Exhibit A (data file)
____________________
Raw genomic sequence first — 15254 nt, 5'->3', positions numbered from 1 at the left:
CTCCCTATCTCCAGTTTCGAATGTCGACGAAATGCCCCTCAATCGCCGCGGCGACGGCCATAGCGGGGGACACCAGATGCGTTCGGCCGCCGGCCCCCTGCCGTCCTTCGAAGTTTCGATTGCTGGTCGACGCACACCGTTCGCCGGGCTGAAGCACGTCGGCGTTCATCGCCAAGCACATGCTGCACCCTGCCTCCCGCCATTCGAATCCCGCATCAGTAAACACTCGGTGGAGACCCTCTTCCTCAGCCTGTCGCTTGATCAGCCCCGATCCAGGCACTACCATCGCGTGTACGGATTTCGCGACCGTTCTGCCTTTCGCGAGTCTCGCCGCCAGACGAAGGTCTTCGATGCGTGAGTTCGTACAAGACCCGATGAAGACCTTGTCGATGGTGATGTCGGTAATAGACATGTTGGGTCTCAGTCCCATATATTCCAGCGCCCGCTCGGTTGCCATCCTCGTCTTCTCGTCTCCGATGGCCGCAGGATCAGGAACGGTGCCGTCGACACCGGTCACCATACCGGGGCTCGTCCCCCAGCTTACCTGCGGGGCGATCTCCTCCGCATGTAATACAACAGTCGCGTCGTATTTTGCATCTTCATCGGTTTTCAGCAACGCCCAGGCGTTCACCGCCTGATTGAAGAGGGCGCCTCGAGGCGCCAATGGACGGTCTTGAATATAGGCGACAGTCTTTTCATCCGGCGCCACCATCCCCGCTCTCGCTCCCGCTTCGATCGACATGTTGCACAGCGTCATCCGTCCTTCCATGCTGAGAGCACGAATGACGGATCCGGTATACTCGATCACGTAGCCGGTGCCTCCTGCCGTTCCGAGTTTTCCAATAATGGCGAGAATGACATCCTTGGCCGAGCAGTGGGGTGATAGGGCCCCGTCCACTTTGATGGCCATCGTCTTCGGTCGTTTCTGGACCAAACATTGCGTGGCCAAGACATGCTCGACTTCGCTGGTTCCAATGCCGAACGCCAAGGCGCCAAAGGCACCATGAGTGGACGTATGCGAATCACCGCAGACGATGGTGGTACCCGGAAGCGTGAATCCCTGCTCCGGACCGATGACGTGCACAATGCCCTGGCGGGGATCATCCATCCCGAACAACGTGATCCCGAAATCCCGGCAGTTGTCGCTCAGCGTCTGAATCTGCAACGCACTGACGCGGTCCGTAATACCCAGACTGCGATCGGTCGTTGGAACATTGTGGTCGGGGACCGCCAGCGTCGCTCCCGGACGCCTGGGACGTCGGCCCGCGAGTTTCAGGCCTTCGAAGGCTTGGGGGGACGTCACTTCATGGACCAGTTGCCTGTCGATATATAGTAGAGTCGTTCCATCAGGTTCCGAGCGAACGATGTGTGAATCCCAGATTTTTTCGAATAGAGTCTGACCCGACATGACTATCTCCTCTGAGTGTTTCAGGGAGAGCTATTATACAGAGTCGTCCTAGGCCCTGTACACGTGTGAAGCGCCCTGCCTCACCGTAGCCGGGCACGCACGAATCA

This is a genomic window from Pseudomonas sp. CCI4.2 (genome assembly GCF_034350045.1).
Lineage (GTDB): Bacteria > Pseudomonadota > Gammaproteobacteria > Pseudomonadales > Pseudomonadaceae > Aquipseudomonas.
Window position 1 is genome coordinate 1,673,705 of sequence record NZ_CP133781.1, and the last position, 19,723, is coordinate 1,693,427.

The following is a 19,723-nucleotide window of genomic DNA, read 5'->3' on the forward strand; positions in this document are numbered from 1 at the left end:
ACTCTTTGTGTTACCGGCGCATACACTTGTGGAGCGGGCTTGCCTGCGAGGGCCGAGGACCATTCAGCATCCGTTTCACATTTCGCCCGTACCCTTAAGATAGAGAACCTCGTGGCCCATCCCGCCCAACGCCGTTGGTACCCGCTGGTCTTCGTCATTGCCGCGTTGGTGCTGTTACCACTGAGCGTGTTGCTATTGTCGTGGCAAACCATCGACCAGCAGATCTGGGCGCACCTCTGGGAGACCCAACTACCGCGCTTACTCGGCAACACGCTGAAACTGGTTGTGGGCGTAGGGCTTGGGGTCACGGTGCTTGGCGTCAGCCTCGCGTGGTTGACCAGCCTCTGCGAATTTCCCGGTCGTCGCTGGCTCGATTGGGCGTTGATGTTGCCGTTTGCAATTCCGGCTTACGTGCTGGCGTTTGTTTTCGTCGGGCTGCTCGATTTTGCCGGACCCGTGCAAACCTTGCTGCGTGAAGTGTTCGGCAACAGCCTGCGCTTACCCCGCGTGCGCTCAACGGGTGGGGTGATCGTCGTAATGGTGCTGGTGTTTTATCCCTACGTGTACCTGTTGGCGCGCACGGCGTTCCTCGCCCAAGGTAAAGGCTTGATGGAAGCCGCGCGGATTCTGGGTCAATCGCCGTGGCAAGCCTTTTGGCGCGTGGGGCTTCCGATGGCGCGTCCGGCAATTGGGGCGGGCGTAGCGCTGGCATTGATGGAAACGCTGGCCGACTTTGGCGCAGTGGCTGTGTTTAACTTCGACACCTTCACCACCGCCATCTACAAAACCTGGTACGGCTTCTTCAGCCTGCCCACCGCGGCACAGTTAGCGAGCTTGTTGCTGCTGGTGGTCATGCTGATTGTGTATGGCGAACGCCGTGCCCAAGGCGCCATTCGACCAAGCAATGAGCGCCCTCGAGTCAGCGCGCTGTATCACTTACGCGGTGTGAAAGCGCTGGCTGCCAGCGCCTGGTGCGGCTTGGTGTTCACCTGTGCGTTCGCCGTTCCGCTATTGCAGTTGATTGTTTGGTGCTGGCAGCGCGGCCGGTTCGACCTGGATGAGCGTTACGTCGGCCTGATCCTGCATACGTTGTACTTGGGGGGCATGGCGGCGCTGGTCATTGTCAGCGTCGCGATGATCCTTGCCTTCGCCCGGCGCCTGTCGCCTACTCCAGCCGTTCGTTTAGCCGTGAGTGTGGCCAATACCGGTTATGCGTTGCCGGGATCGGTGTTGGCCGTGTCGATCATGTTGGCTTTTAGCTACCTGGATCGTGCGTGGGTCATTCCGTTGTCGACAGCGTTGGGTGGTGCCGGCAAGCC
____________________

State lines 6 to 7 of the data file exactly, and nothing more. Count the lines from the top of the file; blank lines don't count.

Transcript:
The following is a 19,723-nucleotide window of genomic DNA, read 5'->3' on the forward strand; positions in this document are numbered from 1 at the left end:
ACTCTTTGTGTTACCGGCGCATACACTTGTGGAGCGGGCTTGCCTGCGAGGGCCGAGGACCATTCAGCATCCGTTTCACATTTCGCCCGTACCCTTAAGATAGAGAACCTCGTGGCCCATCCCGCCCAACGCCGTTGGTACCCGCTGGTCTTCGTCATTGCCGCGTTGGTGCTGTTACCACTGAGCGTGTTGCTATTGTCGTGGCAAACCATCGACCAGCAGATCTGGGCGCACCTCTGGGAGACCCAACTACCGCGCTTACTCGGCAACACGCTGAAACTGGTTGTGGGCGTAGGGCTTGGGGTCACGGTGCTTGGCGTCAGCCTCGCGTGGTTGACCAGCCTCTGCGAATTTCCCGGTCGTCGCTGGCTCGATTGGGCGTTGATGTTGCCGTTTGCAATTCCGGCTTACGTGCTGGCGTTTGTTTTCGTCGGGCTGCTCGATTTTGCCGGACCCGTGCAAACCTTGCTGCGTGAAGTGTTCGGCAACAGCCTGCGCTTACCCCGCGTGCGCTCAACGGGTGGGGTGATCGTCGTAATGGTGCTGGTGTTTTATCCCTACGTGTACCTGTTGGCGCGCACGGCGTTCCTCGCCCAAGGTAAAGGCTTGATGGAAGCCGCGCGGATTCTGGGTCAATCGCCGTGGCAAGCCTTTTGGCGCGTGGGGCTTCCGATGGCGCGTCCGGCAATTGGGGCGGGCGTAGCGCTGGCATTGATGGAAACGCTGGCCGACTTTGGCGCAGTGGCTGTGTTTAACTTCGACACCTTCACCACCGCCATCTACAAAACCTGGTACGGCTTCTTCAGCCTGCCCACCGCGGCACAGTTAGCGAGCTTGTTGCTGCTGGTGGTCATGCTGATTGTGTATGGCGAACGCCGTGCCCAAGGCGCCATTCGACCAAGCAATGAGCGCCCTCGAGTCAGCGCGCTGTATCACTTACGCGGTGTGAAAGCGCTGGCTGCCAGCGCCTGGTGCGGCTTGGTGTTCACCTGTGCGTTCGCCGTTCCGCTATTGCAGTTGATTGTTTGGTGCTGGCAGCGCGGCCGGTTCGACCTGGATGAGCGTTACGTCGGCCTGATCCTGCATACGTTGTACTTGGGGGGCATGGCGGCGCTGGTCATTGTCAGCGTCGCGATGATCCTTGCCTTCGCCCGGCGCCTGTCGCCTACTCCAGCCGTTCGTTTAGCCGTGAGTGTGGCCAATACCGGTTATGCGTTGCCGGGATCGGTGTTGGCCGTGTCGATCATGTTGGCTTTTAGCTACCTGGATCGTGCGTGGGTCATTCCGTTGTCGACAGCGTTGGGTGGTGCCGGCAAGCC